13. 1 point
    Sounds like similar conditions to a civil war camp I hunt too. A high tension powerline runs right thru it. I have not found a magic setting on the GPX to allow one to hunt there. I have tried small coils, AI coil (11"), Cancel mode, and various other tricks. I tried hunting thru the warbling and motorboating and did pull some bullets and burnside casings out of my camp but nothing deep. I hunted it with a TDI and could get closer to the lines but not under them. I hunted the edges really well though. In my case I haven't had a VLF that ran smooth there either but the DST mode F75 in all metal seemed to work decent and was deeper than the GPX running throttled back. Have not had an Equinox on that camp yet but have ran into emi with mine in other areas so I figure it will be hard to hunt there with it too. Gonna give it a whirl though this week.
  14. 1 point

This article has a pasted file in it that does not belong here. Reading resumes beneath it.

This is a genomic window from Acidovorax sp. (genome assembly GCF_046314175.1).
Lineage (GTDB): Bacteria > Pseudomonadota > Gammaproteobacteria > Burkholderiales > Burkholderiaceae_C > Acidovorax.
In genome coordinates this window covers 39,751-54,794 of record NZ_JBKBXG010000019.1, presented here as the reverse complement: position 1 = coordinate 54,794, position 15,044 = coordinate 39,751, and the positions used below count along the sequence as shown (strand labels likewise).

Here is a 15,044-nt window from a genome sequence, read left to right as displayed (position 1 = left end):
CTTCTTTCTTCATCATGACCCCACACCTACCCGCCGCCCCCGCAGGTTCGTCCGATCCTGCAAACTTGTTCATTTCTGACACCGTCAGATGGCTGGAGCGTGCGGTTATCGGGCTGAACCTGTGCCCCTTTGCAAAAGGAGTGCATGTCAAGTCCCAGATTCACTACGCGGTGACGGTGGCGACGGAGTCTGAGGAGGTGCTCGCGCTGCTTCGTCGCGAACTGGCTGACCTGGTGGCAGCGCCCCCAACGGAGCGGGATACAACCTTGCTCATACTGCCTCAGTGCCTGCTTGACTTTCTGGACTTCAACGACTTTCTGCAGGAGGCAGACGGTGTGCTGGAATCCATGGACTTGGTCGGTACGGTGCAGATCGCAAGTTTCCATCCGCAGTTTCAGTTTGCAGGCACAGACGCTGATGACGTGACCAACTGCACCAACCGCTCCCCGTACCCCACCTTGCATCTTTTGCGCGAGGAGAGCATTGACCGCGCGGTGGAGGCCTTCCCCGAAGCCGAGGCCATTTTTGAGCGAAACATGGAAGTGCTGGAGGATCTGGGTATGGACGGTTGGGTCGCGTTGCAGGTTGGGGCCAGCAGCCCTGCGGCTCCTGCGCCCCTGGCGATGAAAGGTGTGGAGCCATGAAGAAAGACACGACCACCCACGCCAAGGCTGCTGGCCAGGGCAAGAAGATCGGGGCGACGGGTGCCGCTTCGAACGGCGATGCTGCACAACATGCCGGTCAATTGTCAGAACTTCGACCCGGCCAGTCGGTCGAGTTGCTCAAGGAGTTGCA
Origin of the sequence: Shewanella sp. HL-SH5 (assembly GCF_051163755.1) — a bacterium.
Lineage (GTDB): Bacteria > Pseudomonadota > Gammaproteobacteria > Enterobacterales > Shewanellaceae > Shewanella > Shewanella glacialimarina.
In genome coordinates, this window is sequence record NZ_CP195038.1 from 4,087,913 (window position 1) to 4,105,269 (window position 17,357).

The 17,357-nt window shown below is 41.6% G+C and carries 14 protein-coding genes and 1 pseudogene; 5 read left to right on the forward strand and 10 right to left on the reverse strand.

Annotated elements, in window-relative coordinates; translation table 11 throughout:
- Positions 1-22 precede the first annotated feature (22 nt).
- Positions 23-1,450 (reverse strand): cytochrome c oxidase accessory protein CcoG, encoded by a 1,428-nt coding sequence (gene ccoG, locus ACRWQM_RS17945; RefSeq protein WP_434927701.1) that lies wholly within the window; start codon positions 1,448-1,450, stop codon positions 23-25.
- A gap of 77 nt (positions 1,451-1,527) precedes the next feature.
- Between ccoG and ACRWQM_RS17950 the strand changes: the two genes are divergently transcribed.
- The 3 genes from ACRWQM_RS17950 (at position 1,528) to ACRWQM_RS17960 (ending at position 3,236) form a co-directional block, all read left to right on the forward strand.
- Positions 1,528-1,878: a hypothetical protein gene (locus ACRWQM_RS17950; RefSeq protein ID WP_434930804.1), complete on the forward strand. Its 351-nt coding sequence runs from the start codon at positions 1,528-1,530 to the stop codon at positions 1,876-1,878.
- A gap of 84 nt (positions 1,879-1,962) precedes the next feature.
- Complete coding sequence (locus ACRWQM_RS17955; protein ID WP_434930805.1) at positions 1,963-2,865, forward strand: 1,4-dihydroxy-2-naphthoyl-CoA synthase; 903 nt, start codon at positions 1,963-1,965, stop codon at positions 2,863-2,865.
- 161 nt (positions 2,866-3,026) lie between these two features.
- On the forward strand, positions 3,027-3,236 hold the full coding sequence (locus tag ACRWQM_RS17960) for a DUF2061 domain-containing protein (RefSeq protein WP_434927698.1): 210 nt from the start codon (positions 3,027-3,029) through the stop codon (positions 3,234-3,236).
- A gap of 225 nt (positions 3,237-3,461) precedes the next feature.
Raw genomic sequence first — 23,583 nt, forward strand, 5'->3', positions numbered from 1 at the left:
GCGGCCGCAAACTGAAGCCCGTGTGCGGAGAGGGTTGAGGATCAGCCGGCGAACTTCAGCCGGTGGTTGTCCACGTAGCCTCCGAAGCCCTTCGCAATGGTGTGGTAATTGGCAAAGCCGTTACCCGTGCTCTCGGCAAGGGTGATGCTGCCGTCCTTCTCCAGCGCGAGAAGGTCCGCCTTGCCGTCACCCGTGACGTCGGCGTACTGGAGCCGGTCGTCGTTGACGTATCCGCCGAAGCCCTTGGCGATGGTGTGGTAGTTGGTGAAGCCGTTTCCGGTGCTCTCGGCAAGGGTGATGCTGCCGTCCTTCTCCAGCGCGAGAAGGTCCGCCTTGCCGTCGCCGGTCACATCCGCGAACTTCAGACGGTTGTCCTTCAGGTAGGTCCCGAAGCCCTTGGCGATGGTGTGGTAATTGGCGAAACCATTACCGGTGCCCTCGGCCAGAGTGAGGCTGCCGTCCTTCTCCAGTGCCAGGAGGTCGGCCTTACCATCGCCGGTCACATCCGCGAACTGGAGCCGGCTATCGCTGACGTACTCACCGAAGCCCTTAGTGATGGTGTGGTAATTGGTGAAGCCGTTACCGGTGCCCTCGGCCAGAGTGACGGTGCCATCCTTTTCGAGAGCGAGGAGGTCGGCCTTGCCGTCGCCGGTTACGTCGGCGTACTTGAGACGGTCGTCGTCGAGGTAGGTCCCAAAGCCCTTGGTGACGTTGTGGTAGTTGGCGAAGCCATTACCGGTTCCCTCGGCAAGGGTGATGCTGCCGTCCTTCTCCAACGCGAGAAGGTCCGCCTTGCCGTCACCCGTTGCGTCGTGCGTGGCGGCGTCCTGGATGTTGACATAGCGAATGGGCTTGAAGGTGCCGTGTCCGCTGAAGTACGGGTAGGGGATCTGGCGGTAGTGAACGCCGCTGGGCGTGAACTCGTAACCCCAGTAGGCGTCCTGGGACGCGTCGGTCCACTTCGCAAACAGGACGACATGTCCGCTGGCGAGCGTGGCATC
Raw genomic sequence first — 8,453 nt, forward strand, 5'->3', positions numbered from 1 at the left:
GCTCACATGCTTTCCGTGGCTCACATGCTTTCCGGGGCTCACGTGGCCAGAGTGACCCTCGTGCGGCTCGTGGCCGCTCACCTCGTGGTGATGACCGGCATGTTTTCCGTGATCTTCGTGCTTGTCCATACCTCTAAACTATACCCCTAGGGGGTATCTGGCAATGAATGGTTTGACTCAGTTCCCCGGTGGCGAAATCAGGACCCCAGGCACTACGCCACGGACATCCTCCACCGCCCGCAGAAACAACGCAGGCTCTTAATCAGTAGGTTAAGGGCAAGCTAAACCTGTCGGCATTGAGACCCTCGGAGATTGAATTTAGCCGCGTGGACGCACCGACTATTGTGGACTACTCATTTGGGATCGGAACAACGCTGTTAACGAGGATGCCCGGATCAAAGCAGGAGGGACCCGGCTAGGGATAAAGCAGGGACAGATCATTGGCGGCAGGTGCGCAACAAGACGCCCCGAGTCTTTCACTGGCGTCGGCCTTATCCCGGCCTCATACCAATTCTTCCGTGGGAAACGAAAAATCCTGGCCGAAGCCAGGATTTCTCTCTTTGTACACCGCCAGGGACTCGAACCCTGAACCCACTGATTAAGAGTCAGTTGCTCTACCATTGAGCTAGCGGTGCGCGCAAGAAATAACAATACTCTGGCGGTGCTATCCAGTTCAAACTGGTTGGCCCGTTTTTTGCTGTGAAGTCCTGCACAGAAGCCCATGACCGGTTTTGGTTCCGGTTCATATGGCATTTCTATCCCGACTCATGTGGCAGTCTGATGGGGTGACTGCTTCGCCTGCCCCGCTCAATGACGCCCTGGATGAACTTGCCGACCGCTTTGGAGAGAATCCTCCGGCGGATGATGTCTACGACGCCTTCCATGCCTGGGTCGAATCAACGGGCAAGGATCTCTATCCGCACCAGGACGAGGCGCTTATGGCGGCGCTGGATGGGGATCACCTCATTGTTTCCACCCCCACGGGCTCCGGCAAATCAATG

Do you think something like an Equinox or other HF VLF will perform better than a GPX when in Cancel with a DD under power lines? The VLF can handle power lines much better but would it be comparable in depth to the PI in that scenario? I can run my Gold Bug Pro and Gold Monster 1000 maxed out under power lines no problems at all. I still haven't found a working viable solution for me to use my GPX under power lines that I'm happy with, the DD didn't solve the problem for me, Cancel was OK but I felt the detector was gutless when in Cancel and thought perhaps I'd be better off swinging something else instead but didn't want to have to walk back to the car to get it 🙂 The GM isn't scared of power lines even in manual 10. The Nox copes pretty well with high voltage too, but you have to adjust the settings accordingly, usually just disabling multi IQ and going to 40khz is all it takes. I'd love to find a solution to my GPX and high voltage power lines but so far I've had no luck, the DD did improve things but not as much as I'd like, my smallest DD is 11", so perhaps I need smaller?